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The early nineteenth century of the United States was marked by its steady expansion to the Mississippi River. However, due to the Gadsden purchase, that lead to U.S. control of the borderlands of southern New Mexico and Arizona in addition to the authority over Oregon country, Texas and California; America’s expansion did not end there. Between 1830 and 1860 the U.S. nearly doubled the amount of territory under its control.
These territorial gains coincided with the arrival of hordes of European and Asian immigrants who wanted to join the surge of American settlers heading west. This, partnered with the discovery of gold in 1849, presented attractive opportunities for those prepared make the long trip westward. Consequently, with the military’s protection and the U.S. government’s assistance, many settlers started establishing their homesteads in the Great Plains and other parts of the Native American tribe-inhabited West.
Native American Tribes
Native American Policy can be defined as the laws and regulations and operations developed and adapted in the United States to define the relationship between Native American tribes and the federal government. When the United States initially became a sovereign nation, it adopted the European policies towards these indigenous peoples, but over two centuries the U.S. tailored its own widely varying regulations regarding the evolving perspectives and necessities of Native American regulation.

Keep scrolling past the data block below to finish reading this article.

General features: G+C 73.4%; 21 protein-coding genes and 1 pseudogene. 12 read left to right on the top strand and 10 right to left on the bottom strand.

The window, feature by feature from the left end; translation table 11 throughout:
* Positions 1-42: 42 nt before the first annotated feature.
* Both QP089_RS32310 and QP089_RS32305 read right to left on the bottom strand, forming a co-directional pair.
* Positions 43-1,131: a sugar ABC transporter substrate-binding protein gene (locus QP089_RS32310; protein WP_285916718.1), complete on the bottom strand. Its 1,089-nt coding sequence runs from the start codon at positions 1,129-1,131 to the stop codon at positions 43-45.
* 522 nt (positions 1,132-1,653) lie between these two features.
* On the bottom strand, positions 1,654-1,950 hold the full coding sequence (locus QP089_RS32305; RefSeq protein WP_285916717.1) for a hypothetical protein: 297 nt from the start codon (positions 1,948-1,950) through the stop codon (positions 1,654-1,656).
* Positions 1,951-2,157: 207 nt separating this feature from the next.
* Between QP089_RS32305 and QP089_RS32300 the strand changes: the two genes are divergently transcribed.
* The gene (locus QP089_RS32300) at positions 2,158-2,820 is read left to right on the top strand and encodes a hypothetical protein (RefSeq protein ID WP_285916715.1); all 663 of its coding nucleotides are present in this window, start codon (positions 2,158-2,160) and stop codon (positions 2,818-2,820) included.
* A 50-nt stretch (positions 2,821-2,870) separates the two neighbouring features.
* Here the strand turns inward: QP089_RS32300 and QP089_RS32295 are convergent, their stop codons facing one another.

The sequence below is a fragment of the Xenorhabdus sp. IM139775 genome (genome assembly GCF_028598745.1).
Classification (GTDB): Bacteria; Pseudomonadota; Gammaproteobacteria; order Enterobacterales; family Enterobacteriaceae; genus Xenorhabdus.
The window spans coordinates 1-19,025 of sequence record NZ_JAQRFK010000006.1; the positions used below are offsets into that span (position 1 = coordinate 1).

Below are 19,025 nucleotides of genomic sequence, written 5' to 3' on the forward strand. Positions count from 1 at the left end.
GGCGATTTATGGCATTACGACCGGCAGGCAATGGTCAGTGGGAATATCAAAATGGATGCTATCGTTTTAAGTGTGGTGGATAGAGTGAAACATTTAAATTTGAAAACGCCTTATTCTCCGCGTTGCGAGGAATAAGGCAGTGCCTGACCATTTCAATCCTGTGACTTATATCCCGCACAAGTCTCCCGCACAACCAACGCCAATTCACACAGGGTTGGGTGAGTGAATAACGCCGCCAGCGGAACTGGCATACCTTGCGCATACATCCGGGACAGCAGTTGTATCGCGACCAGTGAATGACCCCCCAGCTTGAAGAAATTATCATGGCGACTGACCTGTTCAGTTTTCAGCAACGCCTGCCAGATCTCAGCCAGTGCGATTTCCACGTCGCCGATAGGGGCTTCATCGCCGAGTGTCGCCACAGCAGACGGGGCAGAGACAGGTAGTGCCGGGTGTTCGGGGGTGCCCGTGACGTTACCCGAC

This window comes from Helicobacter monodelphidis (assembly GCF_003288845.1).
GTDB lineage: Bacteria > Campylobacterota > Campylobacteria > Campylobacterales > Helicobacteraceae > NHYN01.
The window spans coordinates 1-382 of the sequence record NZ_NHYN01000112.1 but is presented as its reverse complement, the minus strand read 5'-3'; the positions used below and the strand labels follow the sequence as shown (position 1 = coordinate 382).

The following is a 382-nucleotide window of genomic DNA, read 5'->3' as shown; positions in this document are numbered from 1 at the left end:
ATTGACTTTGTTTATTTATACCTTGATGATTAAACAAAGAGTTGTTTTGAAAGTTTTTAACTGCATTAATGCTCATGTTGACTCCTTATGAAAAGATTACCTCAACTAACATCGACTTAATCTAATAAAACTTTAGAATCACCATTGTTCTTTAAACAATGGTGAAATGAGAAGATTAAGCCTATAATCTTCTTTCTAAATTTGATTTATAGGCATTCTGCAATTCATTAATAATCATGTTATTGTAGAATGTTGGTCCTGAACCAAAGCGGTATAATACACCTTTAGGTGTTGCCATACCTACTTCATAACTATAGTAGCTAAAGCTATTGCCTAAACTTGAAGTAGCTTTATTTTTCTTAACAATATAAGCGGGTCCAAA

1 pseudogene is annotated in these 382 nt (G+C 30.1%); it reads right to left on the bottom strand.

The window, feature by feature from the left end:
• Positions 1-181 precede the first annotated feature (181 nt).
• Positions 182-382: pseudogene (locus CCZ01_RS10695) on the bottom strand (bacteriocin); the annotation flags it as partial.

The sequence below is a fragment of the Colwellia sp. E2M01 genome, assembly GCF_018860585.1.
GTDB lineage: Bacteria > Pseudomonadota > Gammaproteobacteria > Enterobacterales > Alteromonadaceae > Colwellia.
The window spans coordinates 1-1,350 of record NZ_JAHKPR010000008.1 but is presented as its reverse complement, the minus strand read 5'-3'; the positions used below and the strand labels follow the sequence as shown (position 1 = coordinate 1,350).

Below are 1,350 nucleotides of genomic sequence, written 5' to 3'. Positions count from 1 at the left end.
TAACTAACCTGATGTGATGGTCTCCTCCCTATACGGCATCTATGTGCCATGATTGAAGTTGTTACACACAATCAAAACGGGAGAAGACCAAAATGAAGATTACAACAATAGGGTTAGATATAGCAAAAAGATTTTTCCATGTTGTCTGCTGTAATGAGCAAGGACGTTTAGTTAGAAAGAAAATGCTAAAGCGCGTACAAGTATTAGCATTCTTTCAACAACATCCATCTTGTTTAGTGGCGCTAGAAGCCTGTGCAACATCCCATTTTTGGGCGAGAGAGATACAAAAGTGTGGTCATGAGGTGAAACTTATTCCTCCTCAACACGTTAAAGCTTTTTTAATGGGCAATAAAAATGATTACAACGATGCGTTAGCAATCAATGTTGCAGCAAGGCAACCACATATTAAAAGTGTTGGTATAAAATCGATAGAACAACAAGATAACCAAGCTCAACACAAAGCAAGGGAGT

In 1824, in order to apply the U.S. government’s Native American policies, Congress made a new bureau inside the War Department called the Bureau of Indian Affairs, which worked directly with the U.S. Army to enforce their policies. At times the federal government recognized the Indians as self-governing, independent political communities with different cultural identities; however, at other times the government attempted to compel the Native American tribes to give up their cultural identity, hand over their land and assimilate into the American culture.
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With the steady flow of settlers into Indian “” land, Eastern newspapers circulated sensationalized reports of savage native tribes carrying out massive massacres of hundreds of white travelers. Although some settlers lost their lives to American Indian attacks, this was far from the norm; in fact, Native American tribes generally helped settlers get across the Plains. Not only did the American Indians sell wild game and other supplies to travelers, but they acted as guides and messengers between wagon trains as well. Despite the good natures of the American Indians, settlers still feared the likelihood of an attack.